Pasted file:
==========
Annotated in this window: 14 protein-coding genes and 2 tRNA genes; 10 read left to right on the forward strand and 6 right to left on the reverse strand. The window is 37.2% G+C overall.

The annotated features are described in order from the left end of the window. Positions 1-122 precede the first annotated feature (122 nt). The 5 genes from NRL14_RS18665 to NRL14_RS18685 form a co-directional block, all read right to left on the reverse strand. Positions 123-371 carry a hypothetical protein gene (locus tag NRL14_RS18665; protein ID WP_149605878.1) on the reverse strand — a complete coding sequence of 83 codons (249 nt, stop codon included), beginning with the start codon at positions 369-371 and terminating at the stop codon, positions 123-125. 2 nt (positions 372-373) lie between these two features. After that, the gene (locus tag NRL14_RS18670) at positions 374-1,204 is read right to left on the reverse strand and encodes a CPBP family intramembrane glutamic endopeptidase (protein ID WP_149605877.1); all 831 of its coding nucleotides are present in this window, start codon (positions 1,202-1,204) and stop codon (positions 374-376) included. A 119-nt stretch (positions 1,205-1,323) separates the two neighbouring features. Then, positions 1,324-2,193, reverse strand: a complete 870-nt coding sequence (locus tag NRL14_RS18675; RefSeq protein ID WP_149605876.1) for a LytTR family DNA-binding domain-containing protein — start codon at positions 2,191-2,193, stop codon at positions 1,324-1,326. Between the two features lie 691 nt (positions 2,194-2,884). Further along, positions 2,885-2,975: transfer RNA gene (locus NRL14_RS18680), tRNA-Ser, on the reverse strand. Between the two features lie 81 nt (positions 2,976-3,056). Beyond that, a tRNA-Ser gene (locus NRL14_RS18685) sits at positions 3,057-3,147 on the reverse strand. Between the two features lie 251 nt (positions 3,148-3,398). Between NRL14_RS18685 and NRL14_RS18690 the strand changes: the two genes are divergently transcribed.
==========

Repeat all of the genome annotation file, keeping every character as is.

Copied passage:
Annotated in this window: 14 protein-coding genes and 2 tRNA genes; 10 read left to right on the forward strand and 6 right to left on the reverse strand. The window is 37.2% G+C overall.

The annotated features are described in order from the left end of the window. Positions 1-122 precede the first annotated feature (122 nt). The 5 genes from NRL14_RS18665 to NRL14_RS18685 form a co-directional block, all read right to left on the reverse strand. Positions 123-371 carry a hypothetical protein gene (locus tag NRL14_RS18665; protein ID WP_149605878.1) on the reverse strand — a complete coding sequence of 83 codons (249 nt, stop codon included), beginning with the start codon at positions 369-371 and terminating at the stop codon, positions 123-125. 2 nt (positions 372-373) lie between these two features. After that, the gene (locus tag NRL14_RS18670) at positions 374-1,204 is read right to left on the reverse strand and encodes a CPBP family intramembrane glutamic endopeptidase (protein ID WP_149605877.1); all 831 of its coding nucleotides are present in this window, start codon (positions 1,202-1,204) and stop codon (positions 374-376) included. A 119-nt stretch (positions 1,205-1,323) separates the two neighbouring features. Then, positions 1,324-2,193, reverse strand: a complete 870-nt coding sequence (locus tag NRL14_RS18675; RefSeq protein ID WP_149605876.1) for a LytTR family DNA-binding domain-containing protein — start codon at positions 2,191-2,193, stop codon at positions 1,324-1,326. Between the two features lie 691 nt (positions 2,194-2,884). Further along, positions 2,885-2,975: transfer RNA gene (locus NRL14_RS18680), tRNA-Ser, on the reverse strand. Between the two features lie 81 nt (positions 2,976-3,056). Beyond that, a tRNA-Ser gene (locus NRL14_RS18685) sits at positions 3,057-3,147 on the reverse strand. Between the two features lie 251 nt (positions 3,148-3,398). Between NRL14_RS18685 and NRL14_RS18690 the strand changes: the two genes are divergently transcribed.